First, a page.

Araba earns an income by preparing and selling "banku," a traditional Ghanaian dish made using fermented corn or cassava dough that is mixed proportionally and cooked in hot water into a smooth, whitish, consistent paste. She normally sells her banku in Emissakrom, near Cape Coast, where she lives with her husband and their three children. Her husband is a farmer.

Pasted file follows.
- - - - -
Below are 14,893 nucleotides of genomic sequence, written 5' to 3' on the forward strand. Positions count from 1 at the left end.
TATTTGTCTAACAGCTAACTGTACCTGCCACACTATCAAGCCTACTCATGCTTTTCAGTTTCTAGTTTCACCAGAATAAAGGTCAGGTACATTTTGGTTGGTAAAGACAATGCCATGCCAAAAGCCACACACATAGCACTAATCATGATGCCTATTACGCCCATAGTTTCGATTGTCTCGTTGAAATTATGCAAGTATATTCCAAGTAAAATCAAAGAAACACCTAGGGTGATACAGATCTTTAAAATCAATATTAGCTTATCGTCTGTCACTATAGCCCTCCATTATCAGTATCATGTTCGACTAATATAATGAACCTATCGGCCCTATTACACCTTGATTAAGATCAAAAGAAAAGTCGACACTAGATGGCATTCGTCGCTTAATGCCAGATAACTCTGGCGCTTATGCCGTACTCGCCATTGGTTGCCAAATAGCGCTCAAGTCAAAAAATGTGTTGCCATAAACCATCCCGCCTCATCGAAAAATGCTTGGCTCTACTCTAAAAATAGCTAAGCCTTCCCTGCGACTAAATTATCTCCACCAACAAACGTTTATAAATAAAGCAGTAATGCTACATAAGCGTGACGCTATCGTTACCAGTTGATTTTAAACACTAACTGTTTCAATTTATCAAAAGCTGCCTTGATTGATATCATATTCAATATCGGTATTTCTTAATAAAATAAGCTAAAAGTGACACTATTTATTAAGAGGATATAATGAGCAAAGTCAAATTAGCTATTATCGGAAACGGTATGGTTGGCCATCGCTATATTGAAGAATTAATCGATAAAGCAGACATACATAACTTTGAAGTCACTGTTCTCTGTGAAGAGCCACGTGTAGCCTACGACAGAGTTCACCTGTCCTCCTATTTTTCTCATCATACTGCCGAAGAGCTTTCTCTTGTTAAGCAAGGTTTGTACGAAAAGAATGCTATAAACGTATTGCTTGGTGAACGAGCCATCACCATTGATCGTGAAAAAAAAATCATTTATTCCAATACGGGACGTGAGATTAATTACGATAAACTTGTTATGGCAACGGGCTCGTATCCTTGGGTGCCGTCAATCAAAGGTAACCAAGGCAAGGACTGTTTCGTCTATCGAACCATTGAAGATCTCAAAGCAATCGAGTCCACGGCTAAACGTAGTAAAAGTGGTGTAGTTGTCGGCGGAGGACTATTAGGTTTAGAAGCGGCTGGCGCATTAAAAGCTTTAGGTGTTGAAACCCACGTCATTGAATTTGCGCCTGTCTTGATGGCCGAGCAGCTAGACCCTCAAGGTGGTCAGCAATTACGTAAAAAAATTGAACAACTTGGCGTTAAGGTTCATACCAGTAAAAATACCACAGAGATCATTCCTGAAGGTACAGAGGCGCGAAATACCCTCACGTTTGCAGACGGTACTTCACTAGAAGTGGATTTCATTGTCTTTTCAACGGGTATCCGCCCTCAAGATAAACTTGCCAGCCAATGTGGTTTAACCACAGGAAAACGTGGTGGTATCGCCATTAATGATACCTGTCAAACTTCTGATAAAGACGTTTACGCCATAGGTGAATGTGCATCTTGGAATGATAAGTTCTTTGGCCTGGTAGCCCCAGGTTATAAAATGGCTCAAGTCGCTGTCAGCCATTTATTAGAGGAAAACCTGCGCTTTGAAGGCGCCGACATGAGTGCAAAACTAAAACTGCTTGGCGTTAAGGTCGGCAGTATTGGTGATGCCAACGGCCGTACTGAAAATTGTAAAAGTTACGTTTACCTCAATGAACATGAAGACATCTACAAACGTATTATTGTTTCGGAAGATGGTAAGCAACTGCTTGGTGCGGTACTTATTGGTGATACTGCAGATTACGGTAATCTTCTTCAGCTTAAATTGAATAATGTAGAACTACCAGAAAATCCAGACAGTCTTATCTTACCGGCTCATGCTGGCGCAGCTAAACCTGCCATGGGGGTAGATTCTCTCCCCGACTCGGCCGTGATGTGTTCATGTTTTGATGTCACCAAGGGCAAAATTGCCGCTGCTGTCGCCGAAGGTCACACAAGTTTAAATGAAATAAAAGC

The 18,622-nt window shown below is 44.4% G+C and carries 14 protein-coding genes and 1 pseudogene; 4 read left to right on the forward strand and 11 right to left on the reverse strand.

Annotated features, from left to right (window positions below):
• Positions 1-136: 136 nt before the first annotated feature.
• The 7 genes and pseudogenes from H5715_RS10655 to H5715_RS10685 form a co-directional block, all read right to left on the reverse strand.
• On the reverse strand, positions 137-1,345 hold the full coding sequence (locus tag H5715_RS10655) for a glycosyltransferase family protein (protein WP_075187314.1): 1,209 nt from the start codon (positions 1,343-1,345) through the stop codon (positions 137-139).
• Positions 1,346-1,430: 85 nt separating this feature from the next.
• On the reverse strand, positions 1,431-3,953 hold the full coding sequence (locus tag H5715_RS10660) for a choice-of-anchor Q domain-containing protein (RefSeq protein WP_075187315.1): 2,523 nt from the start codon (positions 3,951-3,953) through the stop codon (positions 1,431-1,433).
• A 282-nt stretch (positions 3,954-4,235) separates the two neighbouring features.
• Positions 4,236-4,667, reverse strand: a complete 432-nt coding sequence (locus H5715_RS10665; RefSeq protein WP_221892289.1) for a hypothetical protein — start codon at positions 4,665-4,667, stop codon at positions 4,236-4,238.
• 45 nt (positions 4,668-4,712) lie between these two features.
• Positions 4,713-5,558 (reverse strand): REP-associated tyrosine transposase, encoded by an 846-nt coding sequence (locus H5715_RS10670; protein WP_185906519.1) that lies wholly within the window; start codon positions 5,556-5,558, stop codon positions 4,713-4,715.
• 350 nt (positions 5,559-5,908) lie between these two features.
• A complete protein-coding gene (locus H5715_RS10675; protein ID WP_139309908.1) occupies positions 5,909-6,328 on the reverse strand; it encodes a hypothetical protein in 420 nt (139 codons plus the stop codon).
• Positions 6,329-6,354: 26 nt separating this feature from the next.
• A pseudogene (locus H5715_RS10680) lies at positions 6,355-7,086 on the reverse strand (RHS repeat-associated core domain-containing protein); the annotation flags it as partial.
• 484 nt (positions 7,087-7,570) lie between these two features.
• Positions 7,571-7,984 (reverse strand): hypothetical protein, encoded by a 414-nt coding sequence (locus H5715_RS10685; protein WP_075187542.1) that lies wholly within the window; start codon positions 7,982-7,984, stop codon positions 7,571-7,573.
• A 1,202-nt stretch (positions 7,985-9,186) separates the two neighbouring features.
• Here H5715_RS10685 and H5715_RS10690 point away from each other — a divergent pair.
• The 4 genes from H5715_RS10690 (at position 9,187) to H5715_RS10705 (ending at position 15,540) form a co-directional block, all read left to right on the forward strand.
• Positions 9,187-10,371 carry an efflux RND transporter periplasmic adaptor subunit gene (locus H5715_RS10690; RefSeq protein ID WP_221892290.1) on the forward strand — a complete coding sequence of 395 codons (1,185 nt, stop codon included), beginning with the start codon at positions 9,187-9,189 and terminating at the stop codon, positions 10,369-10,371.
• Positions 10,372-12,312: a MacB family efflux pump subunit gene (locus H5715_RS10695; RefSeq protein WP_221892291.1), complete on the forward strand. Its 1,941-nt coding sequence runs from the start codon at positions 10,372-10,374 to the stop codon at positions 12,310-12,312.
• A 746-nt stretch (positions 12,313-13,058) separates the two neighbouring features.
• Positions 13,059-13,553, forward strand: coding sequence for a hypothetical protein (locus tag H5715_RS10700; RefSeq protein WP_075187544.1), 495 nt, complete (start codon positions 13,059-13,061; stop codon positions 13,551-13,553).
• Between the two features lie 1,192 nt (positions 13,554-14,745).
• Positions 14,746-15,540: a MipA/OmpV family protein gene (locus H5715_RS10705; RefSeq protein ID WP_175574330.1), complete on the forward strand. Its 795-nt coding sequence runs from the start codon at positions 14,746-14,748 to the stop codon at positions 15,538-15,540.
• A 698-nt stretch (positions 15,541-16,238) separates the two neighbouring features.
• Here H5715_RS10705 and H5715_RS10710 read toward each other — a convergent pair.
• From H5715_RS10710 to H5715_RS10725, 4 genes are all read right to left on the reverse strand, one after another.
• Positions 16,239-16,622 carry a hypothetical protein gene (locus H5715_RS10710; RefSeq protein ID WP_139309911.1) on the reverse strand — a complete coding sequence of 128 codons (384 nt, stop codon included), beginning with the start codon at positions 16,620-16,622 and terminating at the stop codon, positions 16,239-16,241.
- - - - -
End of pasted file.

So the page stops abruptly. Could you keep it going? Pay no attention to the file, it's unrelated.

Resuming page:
Araba has been engaged in her business for about six years, and she uses her income to help her husband to support the family's basic expenses and to pay the children's school fees. Araba has had some form of formal education as she is a junior secondary school graduate, and she is determined to ensure that all her children receive an education.
She plans on using her loan funds to purchase an increased quantity of cassava and maize, thus allowing her to meet rising customer demand.
She intends to use the expected profits from her enterprise to develop her business further and to support her children's education.